Musing with Max

Musing with Max

September 8, 2014

The Corsican Adventure

I remember a conversation from many years ago. We were visiting some friends at the guy's father's lake house when the tenant who lived in the first floor of the house came by to say hello; he had just returned from vacation, a jaunt through several European countries. I don't recall which ones he visited but what I have never forgotten is that when asked which place he liked the most a soft smile spread on his face and his eyes just started to gleam - "Corsica"! While starting to plan our vacation earlier this year we started out a bit clueless with not much in the way of ideas- --anything we brought up was met with a shrug of the shoulders and little or no enthusiasm. Then all of a sudden a flicker of memory came into my head, Corsica! soft smiles spread on our faces and our eyes lit up, Corsica it would be.

We already knew that Corsica was an island between France and Italy just north of Sardinia, 

that it had gone back and forth between the two countries for years and has been owned by France since the 1700's and that Napoleon was from there and they have their own language, Corsican, which is an old Tuscan dialect; it sounds like a bit of French and a bit of Italian. However, very few people actually speak it, most speak French, some also speak Italian. We also knew that it was basically a big granite rock in the Mediterranean with a very menacing interior and beautiful beaches- What we didn't know was how not much fun it is to get there. From where we live it is either Newark to Paris Charles De Gaulle airport, then from Paris Orly airport to Bastia, Corsica. The problem with that scenario is that every combination we saw gave you one and one half hours to get across Paris from one airport to another on a shuttle which you had to pay for yourself even though it was the same airline and recheck your baggage, in Paris traffic this seemed an impossibility and principle told me we should not each be paying 25 euro to get from one airport to the other when the airline was demanding it. So the other option went like this: Newark to Paris, Paris to Marseilles, Marseilles to Bastia and this is the way we went. We arrived in Bastia somewhere in the early afternoon and picked up our rental car, no GPS, they don't offer it. Thankfully we had our piles of printed Google Map directions so off we went on the N193, which we were relieved to find was a good and picturesque road on a busy Saturday afternoon with a bit of traffic.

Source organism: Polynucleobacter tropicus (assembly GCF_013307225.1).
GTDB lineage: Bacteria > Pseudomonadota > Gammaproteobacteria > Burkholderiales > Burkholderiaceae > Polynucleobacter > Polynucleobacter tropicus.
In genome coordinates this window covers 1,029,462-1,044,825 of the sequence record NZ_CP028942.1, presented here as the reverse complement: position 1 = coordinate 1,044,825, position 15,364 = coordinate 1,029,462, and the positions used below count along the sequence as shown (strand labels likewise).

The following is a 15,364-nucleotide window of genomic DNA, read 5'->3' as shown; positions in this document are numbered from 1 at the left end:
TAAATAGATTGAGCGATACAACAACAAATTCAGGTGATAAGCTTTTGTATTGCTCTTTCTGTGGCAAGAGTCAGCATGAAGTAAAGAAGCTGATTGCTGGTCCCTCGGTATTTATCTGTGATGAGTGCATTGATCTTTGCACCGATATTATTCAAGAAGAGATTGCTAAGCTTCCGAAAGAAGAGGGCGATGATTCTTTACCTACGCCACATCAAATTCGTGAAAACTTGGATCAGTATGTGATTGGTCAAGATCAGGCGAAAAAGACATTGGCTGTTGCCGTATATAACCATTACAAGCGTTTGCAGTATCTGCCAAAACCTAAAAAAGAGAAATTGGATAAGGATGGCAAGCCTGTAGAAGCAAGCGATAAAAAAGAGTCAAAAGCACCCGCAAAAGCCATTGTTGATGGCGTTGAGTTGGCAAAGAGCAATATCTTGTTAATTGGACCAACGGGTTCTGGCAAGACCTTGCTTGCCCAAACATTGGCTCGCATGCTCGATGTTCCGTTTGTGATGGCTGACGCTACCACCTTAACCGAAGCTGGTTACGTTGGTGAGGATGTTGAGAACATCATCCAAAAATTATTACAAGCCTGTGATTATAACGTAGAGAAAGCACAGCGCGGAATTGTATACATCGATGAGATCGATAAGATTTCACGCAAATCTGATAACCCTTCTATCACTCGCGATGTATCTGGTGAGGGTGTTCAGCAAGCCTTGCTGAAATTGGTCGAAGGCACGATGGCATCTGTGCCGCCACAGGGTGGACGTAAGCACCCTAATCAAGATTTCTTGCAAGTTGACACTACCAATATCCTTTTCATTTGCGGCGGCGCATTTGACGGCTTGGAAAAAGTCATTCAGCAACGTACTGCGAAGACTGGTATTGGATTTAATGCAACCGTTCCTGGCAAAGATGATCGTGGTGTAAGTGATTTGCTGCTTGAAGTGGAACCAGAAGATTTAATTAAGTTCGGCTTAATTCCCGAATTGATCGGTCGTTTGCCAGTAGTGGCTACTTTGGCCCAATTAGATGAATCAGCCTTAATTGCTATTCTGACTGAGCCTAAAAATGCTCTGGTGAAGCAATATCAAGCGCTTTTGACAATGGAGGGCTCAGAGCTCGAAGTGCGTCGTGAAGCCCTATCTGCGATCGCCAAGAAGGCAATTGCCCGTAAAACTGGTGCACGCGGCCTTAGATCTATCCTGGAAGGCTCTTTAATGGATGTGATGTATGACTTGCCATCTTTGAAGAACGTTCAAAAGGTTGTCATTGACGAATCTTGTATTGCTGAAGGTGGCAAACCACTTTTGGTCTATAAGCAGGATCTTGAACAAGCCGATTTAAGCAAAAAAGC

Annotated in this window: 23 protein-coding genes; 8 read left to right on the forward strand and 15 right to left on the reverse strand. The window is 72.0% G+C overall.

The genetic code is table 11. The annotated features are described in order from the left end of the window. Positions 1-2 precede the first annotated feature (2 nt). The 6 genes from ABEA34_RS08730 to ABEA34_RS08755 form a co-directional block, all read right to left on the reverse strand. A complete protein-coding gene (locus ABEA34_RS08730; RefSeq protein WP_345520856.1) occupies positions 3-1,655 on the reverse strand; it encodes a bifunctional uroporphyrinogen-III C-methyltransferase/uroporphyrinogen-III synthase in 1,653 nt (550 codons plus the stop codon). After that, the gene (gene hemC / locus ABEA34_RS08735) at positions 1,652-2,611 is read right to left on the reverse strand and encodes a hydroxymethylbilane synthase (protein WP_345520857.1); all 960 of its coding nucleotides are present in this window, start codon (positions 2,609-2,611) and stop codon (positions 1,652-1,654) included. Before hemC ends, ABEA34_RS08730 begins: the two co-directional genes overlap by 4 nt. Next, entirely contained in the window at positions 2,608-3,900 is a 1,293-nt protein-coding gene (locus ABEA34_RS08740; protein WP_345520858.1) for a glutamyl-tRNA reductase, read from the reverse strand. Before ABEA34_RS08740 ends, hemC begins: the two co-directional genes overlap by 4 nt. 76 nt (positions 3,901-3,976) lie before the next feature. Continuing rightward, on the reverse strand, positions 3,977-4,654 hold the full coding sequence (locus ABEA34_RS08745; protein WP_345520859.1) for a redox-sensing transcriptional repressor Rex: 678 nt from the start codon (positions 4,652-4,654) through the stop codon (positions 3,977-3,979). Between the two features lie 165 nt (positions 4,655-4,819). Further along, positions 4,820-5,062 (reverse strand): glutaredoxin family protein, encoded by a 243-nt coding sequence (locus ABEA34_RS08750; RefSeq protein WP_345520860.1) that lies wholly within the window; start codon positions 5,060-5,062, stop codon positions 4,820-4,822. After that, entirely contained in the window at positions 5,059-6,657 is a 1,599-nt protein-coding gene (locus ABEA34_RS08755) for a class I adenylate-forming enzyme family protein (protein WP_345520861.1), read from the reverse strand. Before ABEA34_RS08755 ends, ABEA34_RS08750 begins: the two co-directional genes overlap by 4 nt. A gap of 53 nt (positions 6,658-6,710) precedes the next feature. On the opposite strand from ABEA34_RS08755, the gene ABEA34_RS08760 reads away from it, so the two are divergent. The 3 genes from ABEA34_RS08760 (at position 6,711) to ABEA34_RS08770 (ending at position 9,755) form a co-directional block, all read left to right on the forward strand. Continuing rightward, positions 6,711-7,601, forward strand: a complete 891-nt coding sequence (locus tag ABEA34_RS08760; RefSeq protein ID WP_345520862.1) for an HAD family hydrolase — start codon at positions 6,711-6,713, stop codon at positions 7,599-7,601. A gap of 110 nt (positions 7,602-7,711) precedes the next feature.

All our research indicated the roads were bad, rugged through windy hair raising mountain turns, this was not that at all -----at least not for now. What was supposed to be a one and a half hour drive to our destination, the mountainside village of Feliceto, turned into a nerve wracking two and a half hours of white knuckle driving and stopping frequently to ask the locals who don't speak a word of English (and my French being high school crappy at best) for directions- We finally felt better when in the village of Costa we spoke to a shopkeeper of gourmeish looking stuff and he very decidedly said "12 kilometers"! 12 kilometers is 7 and a half miles, it took 40 minutes. Here is where we arrived:

Luckily we had had the foresight to email and ask for a dinner reservation for that evening at the bed and breakfast's restaurant which is next to the pool

underneath the grape vines that go over the pergola.

The adventure had begun! 

We went to bed exhausted in our utterly charming room with open windows letting in a cool soft mountain breeze and slept like logs. I woke up in the morning to what would become my daily alarm,

eight bells coming from the village church, my window view to the left, my window view to the right was a neighboring mountainside village

and the granite mountains of northern Corsica. After breakfast I took a walk around the gardens

and the village

in search of the famed Mediterranean maquis of Corsica,

which consists of a fragrance coming from the wild rosemary, lavender, myrtle, honeysuckle, cyclamen and pines that just permeate the air with a sweet soft aroma.

In Paul Theroux's "The Pillars of Hercules", his grand tour of the Mediterranean, he writes how Napoleon left Corsica as a young man (undoubtedly to conquer the world) and never returned. He was exiled and spent his last days in the Italian island of Elba but when the breeze flew East he could still smell Corsica, so can I.

1 comment:

  1. I've read about that maquis smell, but always thought maquis was a plant. That combination of plants is so glorious to read, I can only imagine how intoxicating it must be. Corsica is on my dream list, and it looks so charming and untouched. In my experience, the places that are hard to get to are worth it. Hope you had a great time.